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Thursday, March 19, 2020


(Leyah Govender, Canaan Tatsumi & Amara Nathoo. Photo: Jason & Joanna Tang)

Rampage Dance Company is celebrating 10 years of innovative dance in Durban.

To mark this milestone, Rampage director Iqraam Rahim mounted a new edition of his flagship series, The Eastern Evening (TEE), in collaboration with Umhlanga’s Gail Smith School of Dance. The
new TEE programme was presented on March 14, 2020, at Atholton Primary Dance Hall.

Ever since his initial ground-breaking TEE production at The Playhouse Company, dancer-choreographer Rahim has spearheaded an evolving programme of collaboration with fellow creatives. This has seen the growth of an engaging environment in which young dancers are encouraged to explore the full significance of their art form in today’s society.

Says Rahim: “The benefits of dance extend way beyond the entertainment world. Just as the practice and benefits of dance manifest positively in the corporate and family spheres, so has our TEE programme graduated from a schools dance competition, to a fully-fledged annual collaborative recital. Highlighting the strengths of our local dance industry, TEE now stands as a backers audition, and aims to be the largest supplier of dance locally.”

“Over the years, working with many private and public schools, we have learned that the arts act as positive reinforcement for the academic curriculum. Rising costs and a critical scarcity of orthodox venues have seen professional dance moving away from traditional theatres. International trends show a movement into more accessible spaces for the arts community, giving rise to site-specific work. Our research this year found Atholton Primary School ranking top of the list, with one of the most robust Arts departments in Durban. This makes for a perfect backdrop for TEE10.”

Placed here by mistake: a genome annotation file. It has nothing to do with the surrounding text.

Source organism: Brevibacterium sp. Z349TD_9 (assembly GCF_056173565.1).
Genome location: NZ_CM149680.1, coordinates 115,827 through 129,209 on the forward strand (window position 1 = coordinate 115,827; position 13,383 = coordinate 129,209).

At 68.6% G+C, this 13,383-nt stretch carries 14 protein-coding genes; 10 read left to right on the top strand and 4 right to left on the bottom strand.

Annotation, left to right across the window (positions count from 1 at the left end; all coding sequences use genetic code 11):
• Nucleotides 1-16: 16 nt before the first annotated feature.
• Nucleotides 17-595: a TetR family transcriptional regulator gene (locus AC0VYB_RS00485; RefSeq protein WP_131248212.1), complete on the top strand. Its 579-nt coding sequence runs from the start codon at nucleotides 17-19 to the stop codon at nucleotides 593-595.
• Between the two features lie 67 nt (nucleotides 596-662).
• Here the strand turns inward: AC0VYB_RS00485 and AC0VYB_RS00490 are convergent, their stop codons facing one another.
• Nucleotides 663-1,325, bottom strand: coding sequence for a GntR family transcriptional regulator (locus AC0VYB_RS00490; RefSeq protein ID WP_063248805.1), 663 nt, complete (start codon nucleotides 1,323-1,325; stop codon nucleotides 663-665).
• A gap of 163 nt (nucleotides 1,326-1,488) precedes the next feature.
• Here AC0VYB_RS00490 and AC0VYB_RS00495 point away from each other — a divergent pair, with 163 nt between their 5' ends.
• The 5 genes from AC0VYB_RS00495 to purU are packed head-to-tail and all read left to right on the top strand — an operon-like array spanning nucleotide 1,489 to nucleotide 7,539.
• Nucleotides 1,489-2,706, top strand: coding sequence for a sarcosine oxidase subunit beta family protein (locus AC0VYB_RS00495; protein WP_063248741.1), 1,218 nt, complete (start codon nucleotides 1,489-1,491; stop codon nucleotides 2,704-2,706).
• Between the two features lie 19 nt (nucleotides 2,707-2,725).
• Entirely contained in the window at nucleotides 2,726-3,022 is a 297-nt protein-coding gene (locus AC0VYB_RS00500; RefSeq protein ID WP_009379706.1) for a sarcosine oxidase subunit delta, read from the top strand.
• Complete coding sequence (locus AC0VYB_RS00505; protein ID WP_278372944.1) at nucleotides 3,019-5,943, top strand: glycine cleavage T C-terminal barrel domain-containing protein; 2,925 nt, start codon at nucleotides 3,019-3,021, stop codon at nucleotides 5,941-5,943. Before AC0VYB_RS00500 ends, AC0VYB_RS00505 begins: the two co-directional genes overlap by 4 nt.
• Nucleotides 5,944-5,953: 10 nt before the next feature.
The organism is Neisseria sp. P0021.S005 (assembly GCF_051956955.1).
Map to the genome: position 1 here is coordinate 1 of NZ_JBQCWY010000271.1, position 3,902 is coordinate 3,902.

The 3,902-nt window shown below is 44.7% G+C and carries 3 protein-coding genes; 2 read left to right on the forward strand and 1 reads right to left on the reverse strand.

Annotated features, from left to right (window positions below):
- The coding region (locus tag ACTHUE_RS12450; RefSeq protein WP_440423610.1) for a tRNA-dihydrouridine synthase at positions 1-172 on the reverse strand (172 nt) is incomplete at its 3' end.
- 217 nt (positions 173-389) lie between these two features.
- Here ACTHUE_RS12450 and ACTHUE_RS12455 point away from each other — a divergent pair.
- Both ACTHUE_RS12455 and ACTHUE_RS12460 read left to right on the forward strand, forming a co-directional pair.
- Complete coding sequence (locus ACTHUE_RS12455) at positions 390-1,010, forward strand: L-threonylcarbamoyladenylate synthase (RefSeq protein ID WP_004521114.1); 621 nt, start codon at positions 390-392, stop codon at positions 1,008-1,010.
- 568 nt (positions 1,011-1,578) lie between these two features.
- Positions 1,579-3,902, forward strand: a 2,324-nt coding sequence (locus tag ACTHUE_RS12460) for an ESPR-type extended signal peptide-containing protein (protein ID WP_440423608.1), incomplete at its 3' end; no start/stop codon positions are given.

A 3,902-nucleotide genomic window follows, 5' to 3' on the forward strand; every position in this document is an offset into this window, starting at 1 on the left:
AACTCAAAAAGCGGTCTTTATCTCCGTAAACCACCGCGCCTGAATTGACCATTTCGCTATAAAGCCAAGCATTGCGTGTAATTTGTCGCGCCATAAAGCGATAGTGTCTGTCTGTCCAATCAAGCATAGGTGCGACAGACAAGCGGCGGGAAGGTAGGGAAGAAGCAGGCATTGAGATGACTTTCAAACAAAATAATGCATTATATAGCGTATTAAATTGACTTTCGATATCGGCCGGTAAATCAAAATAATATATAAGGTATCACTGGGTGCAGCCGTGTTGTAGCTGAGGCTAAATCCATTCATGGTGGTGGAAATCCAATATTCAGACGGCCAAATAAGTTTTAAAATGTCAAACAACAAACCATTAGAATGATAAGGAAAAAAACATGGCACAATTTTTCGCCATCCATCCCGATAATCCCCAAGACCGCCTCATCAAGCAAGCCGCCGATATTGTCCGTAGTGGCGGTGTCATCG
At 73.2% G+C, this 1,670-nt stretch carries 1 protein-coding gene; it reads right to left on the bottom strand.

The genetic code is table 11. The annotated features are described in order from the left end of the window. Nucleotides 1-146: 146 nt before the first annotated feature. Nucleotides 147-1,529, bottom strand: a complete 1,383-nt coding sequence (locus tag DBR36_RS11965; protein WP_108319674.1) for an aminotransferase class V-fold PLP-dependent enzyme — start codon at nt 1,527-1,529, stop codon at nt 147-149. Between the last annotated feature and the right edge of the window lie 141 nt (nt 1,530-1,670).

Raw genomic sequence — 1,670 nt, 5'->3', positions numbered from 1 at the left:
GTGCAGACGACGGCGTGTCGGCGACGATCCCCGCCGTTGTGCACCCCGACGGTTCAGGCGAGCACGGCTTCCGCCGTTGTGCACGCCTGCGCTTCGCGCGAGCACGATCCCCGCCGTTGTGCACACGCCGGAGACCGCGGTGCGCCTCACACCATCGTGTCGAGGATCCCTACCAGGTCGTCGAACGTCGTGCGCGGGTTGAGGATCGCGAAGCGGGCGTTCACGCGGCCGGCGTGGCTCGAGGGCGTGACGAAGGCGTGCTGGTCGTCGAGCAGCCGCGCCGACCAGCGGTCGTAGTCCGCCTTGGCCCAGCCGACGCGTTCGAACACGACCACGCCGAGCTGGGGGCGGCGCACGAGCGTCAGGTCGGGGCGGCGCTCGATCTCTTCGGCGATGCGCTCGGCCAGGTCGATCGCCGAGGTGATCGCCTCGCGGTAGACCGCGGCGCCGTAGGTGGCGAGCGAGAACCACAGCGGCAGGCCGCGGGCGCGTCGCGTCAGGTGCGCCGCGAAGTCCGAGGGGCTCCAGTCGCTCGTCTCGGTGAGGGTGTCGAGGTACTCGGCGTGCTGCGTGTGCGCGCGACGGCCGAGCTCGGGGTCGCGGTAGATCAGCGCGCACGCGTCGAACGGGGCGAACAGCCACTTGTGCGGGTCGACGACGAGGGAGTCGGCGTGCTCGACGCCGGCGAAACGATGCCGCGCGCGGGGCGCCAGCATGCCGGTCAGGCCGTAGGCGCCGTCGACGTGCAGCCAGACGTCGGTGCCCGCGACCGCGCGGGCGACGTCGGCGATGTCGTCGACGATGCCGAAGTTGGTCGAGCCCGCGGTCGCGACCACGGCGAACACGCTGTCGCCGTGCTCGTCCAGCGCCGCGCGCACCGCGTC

Rahim stresses the importance of revisiting dance curricula, to weed out obsolete methodology and embrace emerging trends, thus making dance more sustainable for youngsters pursuing careers in the performing arts sector. Rahim is justly proud of Rampage’s solid reputation for promoting dance that utilizes what he calls “the natural range of motion of the human body. This encourages both physical and mental stability. Significantly, in a decade of dance, we have had zero injury.

“Being a choreographer, it is difficult stepping back into the shoes of a performer. The mental and physical processes required are so different,” he adds.

In preparation for the event, Rahim trained four times weekly, with Anthony Clark at STRENGTH. This gave him a chance to acquaint himself with the mental disposition of his students, enabling hims to restructure lesson plans to maximize absorption rates.

Such pragmatism, passion and personal humility, as evidenced in Rahim’s skills-sharing, bodes well for the mindset of tomorrow’s dance practitioners. As a leading brand for dance in Durban, TEE is seen to have nurtured a well-rounded dance ecosystem that will last for decades. This public esteem was endorsed by the participation of this year’s line-up of guest luminaries. These included Dr Kajal Maharaj, award-winning parenting blogger; Priar Moodley, respected research and development consultant; Ruan Scheepers, KykNet presenter and television personality; and esteemed choreographers, Vusi Makanya of Kwa Mashu Dance Theatre; and Shiksha Singh of Kumari Shiksha Dance Institute.

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